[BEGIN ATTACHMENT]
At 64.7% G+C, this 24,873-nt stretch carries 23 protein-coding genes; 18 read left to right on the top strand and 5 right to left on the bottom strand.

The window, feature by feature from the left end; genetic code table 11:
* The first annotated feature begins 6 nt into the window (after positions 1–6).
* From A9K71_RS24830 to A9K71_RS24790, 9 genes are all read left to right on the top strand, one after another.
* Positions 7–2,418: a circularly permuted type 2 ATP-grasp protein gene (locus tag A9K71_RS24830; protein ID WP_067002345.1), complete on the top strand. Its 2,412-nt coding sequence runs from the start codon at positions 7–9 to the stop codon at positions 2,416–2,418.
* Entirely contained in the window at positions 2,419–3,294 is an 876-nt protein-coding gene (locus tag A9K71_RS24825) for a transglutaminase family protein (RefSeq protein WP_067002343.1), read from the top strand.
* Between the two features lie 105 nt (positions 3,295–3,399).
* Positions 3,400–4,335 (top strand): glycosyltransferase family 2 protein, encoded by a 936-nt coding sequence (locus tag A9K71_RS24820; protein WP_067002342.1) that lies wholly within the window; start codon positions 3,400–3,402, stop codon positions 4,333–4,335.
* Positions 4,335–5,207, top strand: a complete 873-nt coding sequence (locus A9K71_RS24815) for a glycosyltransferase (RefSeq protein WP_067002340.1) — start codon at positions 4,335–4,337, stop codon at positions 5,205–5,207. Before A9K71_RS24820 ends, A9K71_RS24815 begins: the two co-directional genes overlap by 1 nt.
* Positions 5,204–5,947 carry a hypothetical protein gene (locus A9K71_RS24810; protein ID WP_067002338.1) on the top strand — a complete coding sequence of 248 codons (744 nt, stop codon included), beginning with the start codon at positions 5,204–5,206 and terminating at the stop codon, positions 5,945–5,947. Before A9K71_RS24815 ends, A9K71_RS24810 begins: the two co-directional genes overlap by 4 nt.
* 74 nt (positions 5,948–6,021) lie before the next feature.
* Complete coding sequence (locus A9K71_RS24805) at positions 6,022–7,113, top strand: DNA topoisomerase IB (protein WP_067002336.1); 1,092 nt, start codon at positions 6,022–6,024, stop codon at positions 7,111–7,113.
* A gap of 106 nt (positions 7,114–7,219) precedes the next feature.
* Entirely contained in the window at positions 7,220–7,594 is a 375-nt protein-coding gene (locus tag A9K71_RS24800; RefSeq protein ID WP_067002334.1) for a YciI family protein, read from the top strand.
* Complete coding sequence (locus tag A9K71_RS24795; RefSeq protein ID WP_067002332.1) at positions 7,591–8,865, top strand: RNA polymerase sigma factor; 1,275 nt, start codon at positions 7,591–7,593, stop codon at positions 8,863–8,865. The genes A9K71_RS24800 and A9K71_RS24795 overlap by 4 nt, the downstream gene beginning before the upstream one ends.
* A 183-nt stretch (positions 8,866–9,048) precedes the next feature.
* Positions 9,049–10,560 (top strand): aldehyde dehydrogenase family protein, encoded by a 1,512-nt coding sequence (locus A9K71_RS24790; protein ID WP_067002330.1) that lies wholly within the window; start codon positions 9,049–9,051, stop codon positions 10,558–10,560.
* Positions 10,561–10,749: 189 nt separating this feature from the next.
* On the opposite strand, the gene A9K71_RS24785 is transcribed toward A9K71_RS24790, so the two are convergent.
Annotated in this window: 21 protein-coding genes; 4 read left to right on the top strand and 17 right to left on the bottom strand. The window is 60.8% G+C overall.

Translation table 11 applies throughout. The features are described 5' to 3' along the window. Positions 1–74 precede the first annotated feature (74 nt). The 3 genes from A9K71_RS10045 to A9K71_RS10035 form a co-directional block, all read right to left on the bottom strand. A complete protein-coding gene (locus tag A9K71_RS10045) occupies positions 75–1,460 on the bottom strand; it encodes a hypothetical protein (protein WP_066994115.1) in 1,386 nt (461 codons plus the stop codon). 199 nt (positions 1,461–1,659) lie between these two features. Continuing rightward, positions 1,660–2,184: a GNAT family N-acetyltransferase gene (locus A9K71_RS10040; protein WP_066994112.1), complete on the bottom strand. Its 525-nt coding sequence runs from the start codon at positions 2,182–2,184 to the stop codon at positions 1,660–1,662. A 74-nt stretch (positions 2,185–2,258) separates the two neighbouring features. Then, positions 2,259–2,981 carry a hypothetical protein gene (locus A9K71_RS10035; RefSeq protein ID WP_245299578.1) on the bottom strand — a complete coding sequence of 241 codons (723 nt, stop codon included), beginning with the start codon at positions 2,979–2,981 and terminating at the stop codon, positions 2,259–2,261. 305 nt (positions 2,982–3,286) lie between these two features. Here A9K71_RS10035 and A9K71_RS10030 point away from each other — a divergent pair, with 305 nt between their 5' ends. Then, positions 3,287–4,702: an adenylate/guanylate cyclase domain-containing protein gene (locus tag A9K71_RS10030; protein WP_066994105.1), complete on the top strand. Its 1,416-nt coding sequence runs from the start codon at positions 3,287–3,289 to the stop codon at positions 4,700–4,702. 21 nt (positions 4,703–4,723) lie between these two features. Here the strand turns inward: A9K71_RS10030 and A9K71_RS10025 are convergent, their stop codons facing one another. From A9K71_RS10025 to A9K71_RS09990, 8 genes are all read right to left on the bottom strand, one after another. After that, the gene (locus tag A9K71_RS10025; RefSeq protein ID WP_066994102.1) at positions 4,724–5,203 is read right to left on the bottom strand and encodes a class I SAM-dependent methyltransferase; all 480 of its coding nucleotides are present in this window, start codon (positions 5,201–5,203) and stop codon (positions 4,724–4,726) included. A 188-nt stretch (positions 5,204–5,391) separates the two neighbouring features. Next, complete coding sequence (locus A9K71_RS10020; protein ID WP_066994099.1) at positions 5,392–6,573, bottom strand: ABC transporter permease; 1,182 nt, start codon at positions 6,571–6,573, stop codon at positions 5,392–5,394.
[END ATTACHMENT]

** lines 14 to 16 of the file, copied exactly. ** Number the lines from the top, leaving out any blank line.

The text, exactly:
* Entirely contained in the window at positions 7,220–7,594 is a 375-nt protein-coding gene (locus tag A9K71_RS24800; RefSeq protein ID WP_067002334.1) for a YciI family protein, read from the top strand.
* Complete coding sequence (locus tag A9K71_RS24795; RefSeq protein ID WP_067002332.1) at positions 7,591–8,865, top strand: RNA polymerase sigma factor; 1,275 nt, start codon at positions 7,591–7,593, stop codon at positions 8,863–8,865. The genes A9K71_RS24800 and A9K71_RS24795 overlap by 4 nt, the downstream gene beginning before the upstream one ends.
* A 183-nt stretch (positions 8,866–9,048) precedes the next feature.